Earlier this week, as President Donald Trump was readying his second attempt to block immigrants from predominantly Muslim countries, two entrepreneurs — a refugee from Iran and the daughter of an Iranian immigrant, were laying the groundwork for the launch of their business aiming to transform educational access.
The dichotomy between the founders of Toot, who are trying to expand access to tutoring via simple text messaging — a service that could potentially help students around the globe — and the anti-immigration ideology of the current administration could not be starker.
Co-founders Sophia Parsa, Shakib Zabihian, and Randy Horowitz are building a business that aims to increase access to educational assistance through Toot, their mobile tutoring service. They’re also creating paying jobs for a number of people (mostly fellow high school or college students) who could use the extra work.
As public schools ready for likely changes to their federal funding thanks to new Secretary of Education Betsy DeVos, Toot could be a supplement parents may want to entertain.
By texting 424-292-TOOT and paying 50 cents a minute for a single tutoring session or $49 per month for unlimited tutoring sessions, students get to text immediately with a vetted tutor who will help with math, science, statistics and physics homework problems.
Fleeing discrimination and creating opportunities
Persecuted in his homeland, Zabihian was denied access to higher education because of his family’s faith, Bahá’í.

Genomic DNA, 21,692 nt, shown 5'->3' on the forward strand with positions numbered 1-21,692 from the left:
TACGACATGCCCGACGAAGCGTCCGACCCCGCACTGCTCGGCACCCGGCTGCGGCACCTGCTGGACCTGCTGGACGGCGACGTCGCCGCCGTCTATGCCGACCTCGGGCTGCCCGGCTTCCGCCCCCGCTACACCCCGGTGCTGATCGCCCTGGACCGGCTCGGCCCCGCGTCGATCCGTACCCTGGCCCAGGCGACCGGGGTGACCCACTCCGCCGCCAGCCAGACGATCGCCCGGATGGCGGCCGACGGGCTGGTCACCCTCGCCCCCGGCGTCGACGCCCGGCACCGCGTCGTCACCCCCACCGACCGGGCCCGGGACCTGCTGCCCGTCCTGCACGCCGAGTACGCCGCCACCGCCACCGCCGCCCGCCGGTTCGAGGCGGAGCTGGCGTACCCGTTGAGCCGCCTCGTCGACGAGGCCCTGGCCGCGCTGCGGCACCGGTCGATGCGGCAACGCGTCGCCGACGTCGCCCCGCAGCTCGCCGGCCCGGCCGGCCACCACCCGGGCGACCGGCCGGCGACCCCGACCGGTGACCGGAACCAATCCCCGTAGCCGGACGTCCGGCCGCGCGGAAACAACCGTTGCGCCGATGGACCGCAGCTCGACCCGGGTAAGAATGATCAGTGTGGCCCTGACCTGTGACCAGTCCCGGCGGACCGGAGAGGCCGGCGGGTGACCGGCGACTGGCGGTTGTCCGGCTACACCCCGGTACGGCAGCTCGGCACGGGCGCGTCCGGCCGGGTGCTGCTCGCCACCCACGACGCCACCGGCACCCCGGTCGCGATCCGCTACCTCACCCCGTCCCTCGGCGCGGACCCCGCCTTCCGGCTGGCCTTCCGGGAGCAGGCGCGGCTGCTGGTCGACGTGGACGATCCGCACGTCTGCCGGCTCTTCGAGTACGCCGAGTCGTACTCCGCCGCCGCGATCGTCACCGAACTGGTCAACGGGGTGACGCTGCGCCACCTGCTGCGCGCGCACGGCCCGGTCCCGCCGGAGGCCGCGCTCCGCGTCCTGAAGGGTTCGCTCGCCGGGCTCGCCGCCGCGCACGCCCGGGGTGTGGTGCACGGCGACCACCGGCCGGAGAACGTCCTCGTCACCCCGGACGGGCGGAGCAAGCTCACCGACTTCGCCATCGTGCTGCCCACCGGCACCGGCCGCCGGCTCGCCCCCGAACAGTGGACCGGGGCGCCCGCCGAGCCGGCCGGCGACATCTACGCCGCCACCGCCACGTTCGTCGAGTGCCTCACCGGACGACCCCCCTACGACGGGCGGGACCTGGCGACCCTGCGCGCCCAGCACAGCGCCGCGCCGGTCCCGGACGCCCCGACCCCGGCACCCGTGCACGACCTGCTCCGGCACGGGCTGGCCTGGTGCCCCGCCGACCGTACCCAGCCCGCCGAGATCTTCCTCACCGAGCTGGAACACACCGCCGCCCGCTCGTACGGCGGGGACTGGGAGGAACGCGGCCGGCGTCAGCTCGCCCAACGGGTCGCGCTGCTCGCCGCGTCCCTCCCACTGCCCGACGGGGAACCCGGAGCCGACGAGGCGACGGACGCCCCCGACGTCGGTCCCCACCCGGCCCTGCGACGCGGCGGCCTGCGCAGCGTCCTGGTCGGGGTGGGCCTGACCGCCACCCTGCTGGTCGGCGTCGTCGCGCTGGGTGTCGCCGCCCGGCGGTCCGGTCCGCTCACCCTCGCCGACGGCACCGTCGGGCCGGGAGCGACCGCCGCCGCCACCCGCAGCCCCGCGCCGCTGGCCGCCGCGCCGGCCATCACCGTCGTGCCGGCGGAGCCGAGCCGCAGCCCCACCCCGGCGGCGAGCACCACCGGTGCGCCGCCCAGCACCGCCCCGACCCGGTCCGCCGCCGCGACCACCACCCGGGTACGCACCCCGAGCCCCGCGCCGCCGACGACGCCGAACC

A self-taught coder whose first business was helping design Web sites for his father’s company, he eventually began working with a software company in Iran, Sohasoft, a Mint-like tool for financial management.
With the money from his website development business, the self-taught Zabihian went to Tehran, Iran’s capital. There he enrolled in an underground educational institution to continue his studies.
“We had in-person classes for one week out of every month and would meet in different houses,” Zabihian said. “The places were announced in the morning and in an hour you had to be there.”
For students and teachers who are caught by the authorities, the punishment for educating Bahá’í is a prison sentence.
After seven fraught, fear-filled semesters, Zabihian fled to the United States. The road to Los Angeles was a 16-month odyssey. From Iran, Zabihian went to Turkey, where he was smuggled across the border under rifle fire.
Once in Turkey, Zabihian and his fellow asylum seekers received papers from the United Nations allowing them to live in the country. Then came the process of applying for permission to come to America.
“We had two interviews with the UN and we had an interview with a U.S. official,” Zabihian said. “We had an FBI security check and a medical check and then we got a paid ticket to LAX.”
Chance encounters and an educational opportunity
It was in Los Angeles that Zabihian would meet Parsa, through the close-knit Iranian immigrant community that thrives in the city.
Parsa’s father had immigrated to the United States before the revolution, building a reputation for his aptitude with technology, first as an employee and then as an entrepreneur launching several businesses in Los Angeles.
Zabihian was renting a $600/month apartment from someone who had known Parsa’s grandfather and introduced him to the family, thanks to Zabihian’s computer aptitude.